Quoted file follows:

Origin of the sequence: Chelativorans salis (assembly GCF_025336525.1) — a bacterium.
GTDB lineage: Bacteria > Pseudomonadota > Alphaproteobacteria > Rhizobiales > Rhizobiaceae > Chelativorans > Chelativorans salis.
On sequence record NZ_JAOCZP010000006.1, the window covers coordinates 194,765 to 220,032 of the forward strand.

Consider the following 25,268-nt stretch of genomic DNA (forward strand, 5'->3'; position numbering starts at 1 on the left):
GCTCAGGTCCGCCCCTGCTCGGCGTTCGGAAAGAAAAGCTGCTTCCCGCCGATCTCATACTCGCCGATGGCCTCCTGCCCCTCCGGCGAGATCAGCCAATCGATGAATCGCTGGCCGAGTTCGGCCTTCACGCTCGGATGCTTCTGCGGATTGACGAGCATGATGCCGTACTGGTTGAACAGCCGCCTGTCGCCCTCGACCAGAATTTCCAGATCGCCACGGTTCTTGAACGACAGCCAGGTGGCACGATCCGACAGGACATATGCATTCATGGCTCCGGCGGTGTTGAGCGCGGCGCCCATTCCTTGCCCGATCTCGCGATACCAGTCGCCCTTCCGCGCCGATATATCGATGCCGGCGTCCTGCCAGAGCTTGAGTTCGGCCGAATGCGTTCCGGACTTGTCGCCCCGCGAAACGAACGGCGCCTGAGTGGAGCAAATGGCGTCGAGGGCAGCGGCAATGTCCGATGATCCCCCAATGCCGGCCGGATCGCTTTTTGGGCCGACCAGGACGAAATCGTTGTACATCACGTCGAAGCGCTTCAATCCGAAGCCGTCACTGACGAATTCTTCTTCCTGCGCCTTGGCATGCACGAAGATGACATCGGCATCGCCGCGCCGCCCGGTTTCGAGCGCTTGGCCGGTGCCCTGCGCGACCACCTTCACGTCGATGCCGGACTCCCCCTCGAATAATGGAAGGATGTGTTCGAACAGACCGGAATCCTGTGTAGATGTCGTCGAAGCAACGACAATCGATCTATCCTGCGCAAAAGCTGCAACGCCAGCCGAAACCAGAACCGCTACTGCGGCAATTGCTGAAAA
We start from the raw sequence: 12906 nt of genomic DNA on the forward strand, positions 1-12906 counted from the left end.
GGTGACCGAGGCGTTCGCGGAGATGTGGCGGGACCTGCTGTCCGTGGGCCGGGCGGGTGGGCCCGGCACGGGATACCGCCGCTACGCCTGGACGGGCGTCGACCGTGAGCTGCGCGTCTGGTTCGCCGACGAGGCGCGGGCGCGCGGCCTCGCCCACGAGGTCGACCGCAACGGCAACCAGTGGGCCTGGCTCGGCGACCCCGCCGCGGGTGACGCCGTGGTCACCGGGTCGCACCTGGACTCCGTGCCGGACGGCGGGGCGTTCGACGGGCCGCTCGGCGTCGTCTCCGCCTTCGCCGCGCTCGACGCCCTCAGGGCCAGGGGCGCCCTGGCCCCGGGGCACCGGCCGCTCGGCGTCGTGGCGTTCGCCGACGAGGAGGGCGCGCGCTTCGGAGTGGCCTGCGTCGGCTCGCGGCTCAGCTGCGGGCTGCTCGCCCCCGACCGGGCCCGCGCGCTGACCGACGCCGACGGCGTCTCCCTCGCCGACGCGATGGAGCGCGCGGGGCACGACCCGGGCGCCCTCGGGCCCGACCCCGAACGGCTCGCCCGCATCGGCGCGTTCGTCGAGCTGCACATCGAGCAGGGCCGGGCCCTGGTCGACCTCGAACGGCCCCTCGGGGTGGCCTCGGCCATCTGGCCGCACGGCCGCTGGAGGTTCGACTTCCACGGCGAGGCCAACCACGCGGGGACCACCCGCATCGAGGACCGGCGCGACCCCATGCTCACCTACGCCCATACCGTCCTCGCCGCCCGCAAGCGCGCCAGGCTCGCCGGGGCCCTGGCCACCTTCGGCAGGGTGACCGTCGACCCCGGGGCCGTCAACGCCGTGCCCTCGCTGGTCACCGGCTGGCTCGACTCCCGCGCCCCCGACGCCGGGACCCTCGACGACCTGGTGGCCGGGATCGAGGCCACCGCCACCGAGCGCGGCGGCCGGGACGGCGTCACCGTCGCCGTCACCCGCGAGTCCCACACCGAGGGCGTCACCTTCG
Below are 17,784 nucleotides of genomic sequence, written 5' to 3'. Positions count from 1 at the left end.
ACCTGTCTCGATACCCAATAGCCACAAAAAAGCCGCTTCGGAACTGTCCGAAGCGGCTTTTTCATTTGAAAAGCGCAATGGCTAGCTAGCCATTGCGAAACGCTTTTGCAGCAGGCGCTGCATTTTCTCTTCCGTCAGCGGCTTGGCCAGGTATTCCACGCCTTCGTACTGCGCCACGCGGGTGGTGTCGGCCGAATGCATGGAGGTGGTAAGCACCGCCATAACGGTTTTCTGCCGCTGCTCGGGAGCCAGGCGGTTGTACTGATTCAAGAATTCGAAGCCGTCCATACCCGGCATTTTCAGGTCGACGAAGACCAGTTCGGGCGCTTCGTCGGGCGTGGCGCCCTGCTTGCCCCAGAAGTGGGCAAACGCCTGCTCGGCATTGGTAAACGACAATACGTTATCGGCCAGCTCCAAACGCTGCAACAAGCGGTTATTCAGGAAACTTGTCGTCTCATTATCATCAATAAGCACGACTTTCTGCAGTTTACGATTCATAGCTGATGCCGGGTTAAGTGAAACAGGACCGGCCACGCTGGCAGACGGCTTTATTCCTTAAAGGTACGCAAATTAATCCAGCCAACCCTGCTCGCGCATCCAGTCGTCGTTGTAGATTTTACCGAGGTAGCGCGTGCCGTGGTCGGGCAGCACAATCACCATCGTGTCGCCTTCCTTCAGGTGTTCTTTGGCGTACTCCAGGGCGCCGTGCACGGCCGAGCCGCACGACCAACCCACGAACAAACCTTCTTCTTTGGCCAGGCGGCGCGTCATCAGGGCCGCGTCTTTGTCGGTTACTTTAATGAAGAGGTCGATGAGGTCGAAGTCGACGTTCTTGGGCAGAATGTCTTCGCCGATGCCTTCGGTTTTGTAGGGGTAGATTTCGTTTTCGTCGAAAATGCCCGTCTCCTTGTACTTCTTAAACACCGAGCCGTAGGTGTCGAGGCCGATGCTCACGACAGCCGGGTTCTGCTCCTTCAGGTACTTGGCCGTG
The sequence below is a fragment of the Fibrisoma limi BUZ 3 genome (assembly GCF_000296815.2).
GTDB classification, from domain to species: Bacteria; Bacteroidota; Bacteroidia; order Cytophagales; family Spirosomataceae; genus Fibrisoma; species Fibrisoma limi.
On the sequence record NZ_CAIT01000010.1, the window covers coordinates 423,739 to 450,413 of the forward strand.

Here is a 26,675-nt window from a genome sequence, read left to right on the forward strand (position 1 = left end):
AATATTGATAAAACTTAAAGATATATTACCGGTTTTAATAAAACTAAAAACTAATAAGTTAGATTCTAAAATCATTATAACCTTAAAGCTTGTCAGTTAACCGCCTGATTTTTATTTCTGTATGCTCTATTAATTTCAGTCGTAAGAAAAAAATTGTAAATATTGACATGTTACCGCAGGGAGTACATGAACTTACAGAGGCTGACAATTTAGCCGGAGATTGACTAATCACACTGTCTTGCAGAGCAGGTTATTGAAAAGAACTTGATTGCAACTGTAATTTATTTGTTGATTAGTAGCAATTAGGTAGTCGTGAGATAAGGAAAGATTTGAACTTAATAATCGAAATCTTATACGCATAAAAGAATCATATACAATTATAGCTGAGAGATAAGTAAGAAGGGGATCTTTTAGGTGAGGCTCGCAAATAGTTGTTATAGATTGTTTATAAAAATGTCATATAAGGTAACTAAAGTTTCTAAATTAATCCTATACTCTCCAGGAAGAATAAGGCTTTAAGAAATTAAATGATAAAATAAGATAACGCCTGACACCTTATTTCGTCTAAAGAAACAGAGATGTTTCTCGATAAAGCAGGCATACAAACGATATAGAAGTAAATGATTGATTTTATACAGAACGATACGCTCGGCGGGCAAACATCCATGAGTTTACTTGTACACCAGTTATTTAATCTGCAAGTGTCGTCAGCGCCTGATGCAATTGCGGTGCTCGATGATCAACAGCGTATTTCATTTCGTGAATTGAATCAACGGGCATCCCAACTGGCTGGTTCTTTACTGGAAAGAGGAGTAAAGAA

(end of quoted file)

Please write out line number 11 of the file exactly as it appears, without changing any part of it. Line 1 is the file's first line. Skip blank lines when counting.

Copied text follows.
GTDB classification, from domain to species: Bacteria; Bacteroidota; Bacteroidia; order Cytophagales; family Spirosomataceae; genus Fibrisoma; species Fibrisoma limi.